Ethiopia’s Northern Historical Circuit – Part Two

July 7th – Axum

A visually stunning yet interminable 12 hour bus ride through the Simien Mountains started off with us arguing with a bus terminal employee at 5:15 in the morning when we were shuffled off one bus and onto another, only to find that the only available seats were in the dead last row where we had less than 12” of legroom. Once underway, though, up, up, up we went, traversing a series of laughably steep mountains, often with just a few precious inches between us and a several hundred meter precipice. The bus driver was suitably cautious, although we would have preferred he spend less time on his cell phone, especially while navigating the hairpin turns of the never-ending switchbacks. The farmland was brown and the oxen and plows were out in expectation of the coming rain. Again, trees were scarce.

In the height of the afternoon, we passed two immense refugee encampments, a result of the on again off again Eritrean conflicts, no doubt. These settlements had been dropped by whoever decides such things smack dab in the middle of the least promising land we’d yet seen in Ethiopia. No surprise. For a few minutes as we rumbled through, all the passengers became tourists, turning their heads to gawk, and perhaps ponder their own good fortune. At least I did.

Other sights included several wrecked and rusted tanks, some camel trains and vistas that for some reason looked Egyptian to me, all of which confirmed we were now in North Africa.

CeCe contemplated attempting the remainder of the circuit on camel. The asking price is 5000 birr ($450). However, shipping cost back to the States might be prohibitive and she’s doubtful Milo will appreciate a new stepbrother.

July 9th – Axum

Who’d have thought that remote (to today’s world at least) Ethiopia would boast such a wealth of 2,000+ year old historic sights? Today we saw most of them. We picked up a young guide who had a passion for the place, an enduring interest in archaeology but no formal education in the subject, and an Eritrean father living in the refugee camp we rumbled past yesterday. Both dad and son dream of America. For today, though, he showed us the sights for the princely sum of $15.

Among the highlights included a delicately carved stele newly returned from Rome and the Great Stele, an absolutely mammoth edifice that perhaps never stood upright and lies in several pieces on the ground now, but was stupefying simply due to the audacity to those who dreamt it up. We descended into one tomb, excavated some years ago, but unbelievably 95% of the area remains unresearched and unexcavated and little or no academic work is currently underway.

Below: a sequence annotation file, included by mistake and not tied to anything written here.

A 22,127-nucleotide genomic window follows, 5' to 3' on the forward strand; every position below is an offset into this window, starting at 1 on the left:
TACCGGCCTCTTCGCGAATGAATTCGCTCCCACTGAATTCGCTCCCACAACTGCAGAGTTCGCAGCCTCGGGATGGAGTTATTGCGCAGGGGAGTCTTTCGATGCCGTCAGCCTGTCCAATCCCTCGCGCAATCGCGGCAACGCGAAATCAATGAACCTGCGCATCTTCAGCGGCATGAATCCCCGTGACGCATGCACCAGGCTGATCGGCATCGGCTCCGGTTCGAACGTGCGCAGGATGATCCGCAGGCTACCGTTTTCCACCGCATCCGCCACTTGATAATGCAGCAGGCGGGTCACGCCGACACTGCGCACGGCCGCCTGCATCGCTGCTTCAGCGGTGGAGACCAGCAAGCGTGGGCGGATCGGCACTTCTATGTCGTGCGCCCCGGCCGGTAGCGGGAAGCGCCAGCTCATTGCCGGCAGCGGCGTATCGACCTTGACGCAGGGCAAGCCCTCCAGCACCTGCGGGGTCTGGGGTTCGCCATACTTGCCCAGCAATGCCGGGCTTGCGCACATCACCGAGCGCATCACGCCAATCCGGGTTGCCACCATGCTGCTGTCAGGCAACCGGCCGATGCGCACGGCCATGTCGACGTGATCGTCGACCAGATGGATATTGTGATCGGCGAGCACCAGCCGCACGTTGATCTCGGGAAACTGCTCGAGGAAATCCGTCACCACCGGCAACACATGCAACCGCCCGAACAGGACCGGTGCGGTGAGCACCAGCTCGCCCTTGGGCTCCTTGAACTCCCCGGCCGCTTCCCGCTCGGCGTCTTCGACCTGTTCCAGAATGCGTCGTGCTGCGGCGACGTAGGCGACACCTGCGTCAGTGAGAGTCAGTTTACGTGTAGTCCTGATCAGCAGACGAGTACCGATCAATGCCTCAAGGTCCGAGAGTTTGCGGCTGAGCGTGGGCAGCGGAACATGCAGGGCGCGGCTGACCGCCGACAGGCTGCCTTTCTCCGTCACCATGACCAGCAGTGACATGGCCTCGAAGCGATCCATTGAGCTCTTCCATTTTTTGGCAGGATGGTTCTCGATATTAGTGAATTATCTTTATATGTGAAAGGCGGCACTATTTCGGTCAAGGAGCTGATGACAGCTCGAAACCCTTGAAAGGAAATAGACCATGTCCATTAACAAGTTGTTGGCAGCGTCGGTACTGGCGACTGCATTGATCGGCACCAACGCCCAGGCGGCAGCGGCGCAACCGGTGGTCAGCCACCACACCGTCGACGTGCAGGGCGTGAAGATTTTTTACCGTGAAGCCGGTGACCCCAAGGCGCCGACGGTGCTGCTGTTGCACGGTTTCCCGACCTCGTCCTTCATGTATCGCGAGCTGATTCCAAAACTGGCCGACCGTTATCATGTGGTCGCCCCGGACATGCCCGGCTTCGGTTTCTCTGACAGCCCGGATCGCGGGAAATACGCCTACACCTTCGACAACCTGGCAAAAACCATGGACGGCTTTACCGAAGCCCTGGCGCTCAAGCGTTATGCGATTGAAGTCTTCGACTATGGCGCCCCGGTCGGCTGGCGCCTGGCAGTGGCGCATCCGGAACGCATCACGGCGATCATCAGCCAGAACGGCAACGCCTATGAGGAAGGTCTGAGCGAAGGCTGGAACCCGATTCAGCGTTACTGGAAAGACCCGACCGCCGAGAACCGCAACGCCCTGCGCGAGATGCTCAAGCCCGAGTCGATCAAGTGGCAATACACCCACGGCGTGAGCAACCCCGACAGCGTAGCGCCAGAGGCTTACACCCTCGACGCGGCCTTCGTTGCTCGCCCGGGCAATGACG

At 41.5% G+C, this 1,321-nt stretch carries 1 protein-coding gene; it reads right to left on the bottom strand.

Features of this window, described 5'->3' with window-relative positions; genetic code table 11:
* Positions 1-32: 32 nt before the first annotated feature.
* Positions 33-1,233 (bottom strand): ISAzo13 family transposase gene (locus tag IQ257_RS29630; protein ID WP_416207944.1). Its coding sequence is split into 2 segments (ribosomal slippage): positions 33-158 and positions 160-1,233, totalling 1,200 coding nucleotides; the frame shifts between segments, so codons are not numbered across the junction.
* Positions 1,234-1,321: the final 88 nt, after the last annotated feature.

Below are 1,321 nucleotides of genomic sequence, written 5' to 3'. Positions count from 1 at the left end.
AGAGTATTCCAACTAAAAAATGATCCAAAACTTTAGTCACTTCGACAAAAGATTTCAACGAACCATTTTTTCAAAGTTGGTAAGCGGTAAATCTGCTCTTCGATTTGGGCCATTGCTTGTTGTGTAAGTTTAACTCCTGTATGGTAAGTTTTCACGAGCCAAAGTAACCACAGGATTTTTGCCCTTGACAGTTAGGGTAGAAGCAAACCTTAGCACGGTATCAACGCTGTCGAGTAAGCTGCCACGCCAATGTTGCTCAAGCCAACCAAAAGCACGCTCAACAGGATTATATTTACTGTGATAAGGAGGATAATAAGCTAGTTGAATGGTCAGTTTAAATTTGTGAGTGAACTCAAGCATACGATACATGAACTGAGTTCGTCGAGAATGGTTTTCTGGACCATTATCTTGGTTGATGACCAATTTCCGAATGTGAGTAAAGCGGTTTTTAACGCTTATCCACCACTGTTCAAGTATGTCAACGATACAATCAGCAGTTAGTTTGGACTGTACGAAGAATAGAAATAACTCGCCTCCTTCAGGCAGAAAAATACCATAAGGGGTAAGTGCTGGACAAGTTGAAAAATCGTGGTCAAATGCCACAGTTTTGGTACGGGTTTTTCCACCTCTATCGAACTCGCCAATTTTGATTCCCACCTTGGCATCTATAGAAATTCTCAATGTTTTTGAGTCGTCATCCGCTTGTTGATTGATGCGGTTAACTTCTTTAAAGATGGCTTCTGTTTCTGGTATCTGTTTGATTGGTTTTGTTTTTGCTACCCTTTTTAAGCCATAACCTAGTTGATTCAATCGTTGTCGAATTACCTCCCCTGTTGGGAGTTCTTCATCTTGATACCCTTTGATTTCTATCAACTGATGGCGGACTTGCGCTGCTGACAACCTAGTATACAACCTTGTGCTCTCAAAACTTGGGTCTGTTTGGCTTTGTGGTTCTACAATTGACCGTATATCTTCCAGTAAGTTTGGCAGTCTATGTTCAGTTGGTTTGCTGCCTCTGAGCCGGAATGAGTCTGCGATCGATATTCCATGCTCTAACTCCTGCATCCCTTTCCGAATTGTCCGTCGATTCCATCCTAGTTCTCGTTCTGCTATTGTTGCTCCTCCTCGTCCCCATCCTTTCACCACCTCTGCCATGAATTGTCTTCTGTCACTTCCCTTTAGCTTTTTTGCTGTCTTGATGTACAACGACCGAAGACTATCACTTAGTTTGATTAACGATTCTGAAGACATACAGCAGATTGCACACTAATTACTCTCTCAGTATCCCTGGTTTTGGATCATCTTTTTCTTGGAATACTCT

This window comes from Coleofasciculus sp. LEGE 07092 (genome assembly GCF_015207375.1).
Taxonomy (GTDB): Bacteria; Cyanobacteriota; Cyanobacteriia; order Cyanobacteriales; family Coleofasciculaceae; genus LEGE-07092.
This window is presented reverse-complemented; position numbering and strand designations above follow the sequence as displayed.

After pausing for lunch, we tuk-tukked to a ruined but grand Dunger Palace, surrounded by cornfields aching for rain. Small finds of ancient treasure are still being made there with regularity, often by local farmers. In just a few minutes our guide located two small ancient stone beads lying about and the sight’s teenage caretaker tried to sell us a 1,500 year old Axumite coin for $20, price negotiable of course. It was tiny, beautiful and tempting, but unethical and illegal.

The afternoon’s rambles brought us past a series of tombs, obelisks and palaces. But no visit to Axum would be complete without paying respects to St. Mary of Zion Church, whose compound allegedly contains the fabled Ark of the Covenant. We couldn’t see it of course, upon penalty of immolation. But we loitered about hoping for a revelation. We got a rainstorm instead.

July 10th – Mekele

I ate some bad tibs and spent my first afternoon in Mekele with a raging headache. The tibs encounter came at a random restaurant next to a bus station some distance beyond Axum which we had left groggily at 6 am. The ups, downs and switchbacks started early and never really stopped for the duration of the 7+ hour bus ride. By the time we reached our destination the bus floor was covered with regurgitated injera. (I was reacquainted with my tibs later on in the privacy of our hotel room.) To make matters worse we were subjected to an irritating inquisition from the young man next to us: “Is it true that Michael Jackson will be buried on Mars?” and “I’ve heard that white people can’t see at night. True?”

But true to form, this part of Ethiopia was as beautiful as the rest: the vistas impressive, the landscape desolate. Rains are late in coming this year and we’ve been told that Abyssinian Orthodox congregations lately have been praying together each morning for rain.

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